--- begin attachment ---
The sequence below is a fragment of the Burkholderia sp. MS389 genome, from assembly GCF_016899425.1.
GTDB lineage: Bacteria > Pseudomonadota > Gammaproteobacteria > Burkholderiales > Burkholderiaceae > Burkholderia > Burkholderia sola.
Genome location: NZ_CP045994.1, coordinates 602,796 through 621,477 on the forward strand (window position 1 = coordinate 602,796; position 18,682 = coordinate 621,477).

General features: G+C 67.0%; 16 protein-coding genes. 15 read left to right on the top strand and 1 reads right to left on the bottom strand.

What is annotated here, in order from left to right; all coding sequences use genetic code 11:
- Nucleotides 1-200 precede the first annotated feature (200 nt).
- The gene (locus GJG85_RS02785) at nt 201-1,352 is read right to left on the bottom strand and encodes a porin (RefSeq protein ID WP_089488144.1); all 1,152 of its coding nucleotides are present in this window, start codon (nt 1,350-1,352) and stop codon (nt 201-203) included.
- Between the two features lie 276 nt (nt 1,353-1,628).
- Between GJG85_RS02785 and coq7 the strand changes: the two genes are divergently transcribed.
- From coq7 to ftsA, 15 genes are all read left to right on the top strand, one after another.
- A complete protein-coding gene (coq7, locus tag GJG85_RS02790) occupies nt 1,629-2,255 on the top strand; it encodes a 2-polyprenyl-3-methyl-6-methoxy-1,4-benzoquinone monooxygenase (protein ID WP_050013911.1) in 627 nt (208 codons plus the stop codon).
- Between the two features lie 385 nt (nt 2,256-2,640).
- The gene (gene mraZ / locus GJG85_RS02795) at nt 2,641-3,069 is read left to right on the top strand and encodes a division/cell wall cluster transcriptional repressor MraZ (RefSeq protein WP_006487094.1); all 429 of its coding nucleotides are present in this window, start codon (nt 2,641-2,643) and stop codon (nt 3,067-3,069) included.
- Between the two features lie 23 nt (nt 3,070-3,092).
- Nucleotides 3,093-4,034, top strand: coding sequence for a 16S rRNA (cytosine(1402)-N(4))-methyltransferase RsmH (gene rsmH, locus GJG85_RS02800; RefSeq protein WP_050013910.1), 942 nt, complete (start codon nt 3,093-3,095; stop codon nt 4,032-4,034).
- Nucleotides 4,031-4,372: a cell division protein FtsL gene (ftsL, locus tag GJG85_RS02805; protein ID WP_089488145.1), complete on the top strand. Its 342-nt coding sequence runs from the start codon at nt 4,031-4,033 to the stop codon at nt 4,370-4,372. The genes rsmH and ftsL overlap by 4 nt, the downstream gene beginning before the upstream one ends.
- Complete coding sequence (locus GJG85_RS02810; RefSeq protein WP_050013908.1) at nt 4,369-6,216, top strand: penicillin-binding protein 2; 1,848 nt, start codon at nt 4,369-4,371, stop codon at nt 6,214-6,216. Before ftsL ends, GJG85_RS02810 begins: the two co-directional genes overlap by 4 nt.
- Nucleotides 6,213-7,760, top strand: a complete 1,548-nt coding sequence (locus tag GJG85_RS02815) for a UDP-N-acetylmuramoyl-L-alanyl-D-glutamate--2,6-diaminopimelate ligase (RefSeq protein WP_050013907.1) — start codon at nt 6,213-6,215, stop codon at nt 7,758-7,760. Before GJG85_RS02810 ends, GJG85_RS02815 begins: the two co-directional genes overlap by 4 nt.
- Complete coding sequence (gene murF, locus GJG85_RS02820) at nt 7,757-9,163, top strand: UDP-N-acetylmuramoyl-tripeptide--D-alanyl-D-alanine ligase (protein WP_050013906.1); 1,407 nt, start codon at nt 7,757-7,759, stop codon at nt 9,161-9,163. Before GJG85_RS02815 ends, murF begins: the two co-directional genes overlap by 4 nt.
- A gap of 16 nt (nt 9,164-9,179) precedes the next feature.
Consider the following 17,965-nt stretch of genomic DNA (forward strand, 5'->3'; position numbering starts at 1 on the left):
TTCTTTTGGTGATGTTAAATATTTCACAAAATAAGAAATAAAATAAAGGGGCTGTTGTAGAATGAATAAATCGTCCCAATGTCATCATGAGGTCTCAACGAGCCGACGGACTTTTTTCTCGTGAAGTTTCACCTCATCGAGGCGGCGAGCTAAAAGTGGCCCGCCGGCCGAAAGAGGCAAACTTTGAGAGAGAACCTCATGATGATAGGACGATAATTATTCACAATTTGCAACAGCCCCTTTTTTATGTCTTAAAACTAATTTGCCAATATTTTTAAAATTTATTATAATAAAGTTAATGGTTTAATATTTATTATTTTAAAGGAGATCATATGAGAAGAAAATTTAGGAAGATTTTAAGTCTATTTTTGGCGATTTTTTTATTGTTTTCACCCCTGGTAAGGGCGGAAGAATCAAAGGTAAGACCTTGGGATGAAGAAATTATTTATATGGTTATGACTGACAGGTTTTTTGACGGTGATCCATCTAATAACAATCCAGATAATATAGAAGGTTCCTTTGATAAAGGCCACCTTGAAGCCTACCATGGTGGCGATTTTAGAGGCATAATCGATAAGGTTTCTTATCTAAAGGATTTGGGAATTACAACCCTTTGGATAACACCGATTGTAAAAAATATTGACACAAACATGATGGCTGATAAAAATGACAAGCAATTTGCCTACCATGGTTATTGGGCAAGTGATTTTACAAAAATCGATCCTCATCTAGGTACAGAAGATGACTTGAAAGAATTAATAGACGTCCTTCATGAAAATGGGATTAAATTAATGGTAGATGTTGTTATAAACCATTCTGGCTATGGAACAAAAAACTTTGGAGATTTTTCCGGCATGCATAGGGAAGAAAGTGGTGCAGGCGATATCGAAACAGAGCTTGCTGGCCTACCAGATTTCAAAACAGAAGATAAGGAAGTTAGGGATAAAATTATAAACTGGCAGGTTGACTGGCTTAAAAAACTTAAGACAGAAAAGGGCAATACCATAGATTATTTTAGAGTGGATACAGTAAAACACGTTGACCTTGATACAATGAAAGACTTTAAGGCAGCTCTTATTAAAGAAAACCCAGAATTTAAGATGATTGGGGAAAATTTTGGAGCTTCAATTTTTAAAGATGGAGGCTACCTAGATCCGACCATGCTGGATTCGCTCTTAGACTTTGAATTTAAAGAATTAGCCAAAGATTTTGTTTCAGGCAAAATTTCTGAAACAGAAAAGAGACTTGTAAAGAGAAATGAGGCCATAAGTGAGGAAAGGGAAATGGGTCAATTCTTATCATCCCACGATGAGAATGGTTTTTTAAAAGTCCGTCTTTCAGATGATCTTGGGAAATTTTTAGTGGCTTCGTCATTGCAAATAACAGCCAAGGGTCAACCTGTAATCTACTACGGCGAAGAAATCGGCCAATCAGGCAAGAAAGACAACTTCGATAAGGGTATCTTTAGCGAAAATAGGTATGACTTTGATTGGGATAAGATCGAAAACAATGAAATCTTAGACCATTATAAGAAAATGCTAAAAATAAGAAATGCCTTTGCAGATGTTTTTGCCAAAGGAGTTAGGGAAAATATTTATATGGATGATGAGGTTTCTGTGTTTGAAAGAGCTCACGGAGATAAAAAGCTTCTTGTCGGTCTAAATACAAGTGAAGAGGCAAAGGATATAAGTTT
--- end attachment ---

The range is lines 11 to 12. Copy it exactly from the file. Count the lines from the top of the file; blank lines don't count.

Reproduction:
- A complete protein-coding gene (coq7, locus tag GJG85_RS02790) occupies nt 1,629-2,255 on the top strand; it encodes a 2-polyprenyl-3-methyl-6-methoxy-1,4-benzoquinone monooxygenase (protein ID WP_050013911.1) in 627 nt (208 codons plus the stop codon).
- Between the two features lie 385 nt (nt 2,256-2,640).